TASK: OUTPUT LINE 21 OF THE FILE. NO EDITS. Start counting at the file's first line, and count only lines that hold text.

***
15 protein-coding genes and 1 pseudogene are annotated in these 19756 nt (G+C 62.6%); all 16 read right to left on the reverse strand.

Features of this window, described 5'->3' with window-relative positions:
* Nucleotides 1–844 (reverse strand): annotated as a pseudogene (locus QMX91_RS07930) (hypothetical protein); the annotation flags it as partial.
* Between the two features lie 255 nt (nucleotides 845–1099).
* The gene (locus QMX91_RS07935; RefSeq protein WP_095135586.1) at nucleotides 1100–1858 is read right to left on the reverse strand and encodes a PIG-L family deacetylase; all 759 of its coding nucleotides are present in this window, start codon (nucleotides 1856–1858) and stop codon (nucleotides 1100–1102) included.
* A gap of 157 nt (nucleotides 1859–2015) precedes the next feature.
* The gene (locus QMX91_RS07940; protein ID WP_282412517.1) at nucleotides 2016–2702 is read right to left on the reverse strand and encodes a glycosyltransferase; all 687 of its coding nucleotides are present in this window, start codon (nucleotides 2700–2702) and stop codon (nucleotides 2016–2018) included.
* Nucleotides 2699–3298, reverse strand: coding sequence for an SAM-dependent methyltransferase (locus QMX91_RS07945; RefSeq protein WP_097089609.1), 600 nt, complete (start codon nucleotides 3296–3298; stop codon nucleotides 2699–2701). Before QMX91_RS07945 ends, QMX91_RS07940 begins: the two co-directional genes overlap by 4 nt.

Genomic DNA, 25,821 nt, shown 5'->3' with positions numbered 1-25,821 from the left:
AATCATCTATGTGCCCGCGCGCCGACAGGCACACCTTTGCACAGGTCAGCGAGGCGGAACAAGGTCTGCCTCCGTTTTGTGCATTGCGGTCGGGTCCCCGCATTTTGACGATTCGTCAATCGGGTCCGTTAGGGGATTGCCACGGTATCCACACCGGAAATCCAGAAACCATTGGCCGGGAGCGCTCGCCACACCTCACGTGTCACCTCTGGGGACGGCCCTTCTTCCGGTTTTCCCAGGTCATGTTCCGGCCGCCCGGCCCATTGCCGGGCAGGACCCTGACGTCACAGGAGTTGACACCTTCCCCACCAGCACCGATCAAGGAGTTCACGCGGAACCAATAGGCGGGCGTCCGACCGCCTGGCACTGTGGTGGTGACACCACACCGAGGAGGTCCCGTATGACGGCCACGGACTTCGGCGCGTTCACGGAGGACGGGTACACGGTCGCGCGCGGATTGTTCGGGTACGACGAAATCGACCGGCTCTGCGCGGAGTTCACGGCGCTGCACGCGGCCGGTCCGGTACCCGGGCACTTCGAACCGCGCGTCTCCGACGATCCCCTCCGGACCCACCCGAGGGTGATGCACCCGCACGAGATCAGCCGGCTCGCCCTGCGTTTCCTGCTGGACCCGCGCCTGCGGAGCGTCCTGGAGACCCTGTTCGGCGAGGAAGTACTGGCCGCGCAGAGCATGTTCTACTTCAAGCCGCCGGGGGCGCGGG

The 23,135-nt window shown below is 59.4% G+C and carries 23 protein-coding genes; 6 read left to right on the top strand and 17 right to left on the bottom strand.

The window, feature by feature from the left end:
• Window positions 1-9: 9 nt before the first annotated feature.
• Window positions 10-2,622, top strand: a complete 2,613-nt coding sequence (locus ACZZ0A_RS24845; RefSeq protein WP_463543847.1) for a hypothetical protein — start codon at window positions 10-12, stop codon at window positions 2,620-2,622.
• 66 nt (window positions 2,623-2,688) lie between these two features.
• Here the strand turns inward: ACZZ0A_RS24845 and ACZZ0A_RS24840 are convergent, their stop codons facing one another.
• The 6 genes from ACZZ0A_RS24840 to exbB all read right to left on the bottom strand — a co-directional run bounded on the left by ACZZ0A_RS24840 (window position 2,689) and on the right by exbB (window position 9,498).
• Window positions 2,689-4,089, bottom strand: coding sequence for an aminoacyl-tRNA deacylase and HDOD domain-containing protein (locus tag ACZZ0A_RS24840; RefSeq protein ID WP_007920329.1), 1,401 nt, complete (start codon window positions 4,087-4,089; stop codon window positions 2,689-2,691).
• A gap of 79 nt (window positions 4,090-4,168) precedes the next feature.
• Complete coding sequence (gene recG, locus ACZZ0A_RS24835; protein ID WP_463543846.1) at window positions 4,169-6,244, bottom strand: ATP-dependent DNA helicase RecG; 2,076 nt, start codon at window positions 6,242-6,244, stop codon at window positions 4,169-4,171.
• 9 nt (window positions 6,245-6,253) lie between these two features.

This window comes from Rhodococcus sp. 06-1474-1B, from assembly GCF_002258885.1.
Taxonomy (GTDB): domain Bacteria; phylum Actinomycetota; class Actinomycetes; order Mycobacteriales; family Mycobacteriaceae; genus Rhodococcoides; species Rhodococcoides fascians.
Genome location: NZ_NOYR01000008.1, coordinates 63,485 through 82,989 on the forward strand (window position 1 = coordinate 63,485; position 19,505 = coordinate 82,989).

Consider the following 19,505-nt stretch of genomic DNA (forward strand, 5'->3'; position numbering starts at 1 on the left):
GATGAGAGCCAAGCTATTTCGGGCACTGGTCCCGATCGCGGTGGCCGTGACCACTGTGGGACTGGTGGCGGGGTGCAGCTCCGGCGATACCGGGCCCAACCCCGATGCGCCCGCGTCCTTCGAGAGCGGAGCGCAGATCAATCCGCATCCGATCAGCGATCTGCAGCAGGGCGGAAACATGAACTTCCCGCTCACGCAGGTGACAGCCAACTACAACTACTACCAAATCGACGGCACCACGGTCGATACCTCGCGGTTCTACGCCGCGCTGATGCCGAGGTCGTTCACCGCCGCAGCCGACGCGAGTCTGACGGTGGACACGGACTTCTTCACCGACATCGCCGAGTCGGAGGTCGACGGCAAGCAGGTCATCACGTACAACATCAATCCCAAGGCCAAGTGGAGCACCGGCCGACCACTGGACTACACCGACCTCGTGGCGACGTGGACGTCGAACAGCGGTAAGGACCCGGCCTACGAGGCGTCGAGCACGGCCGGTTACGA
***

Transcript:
• 9 nt (window positions 6,245-6,253) lie between these two features.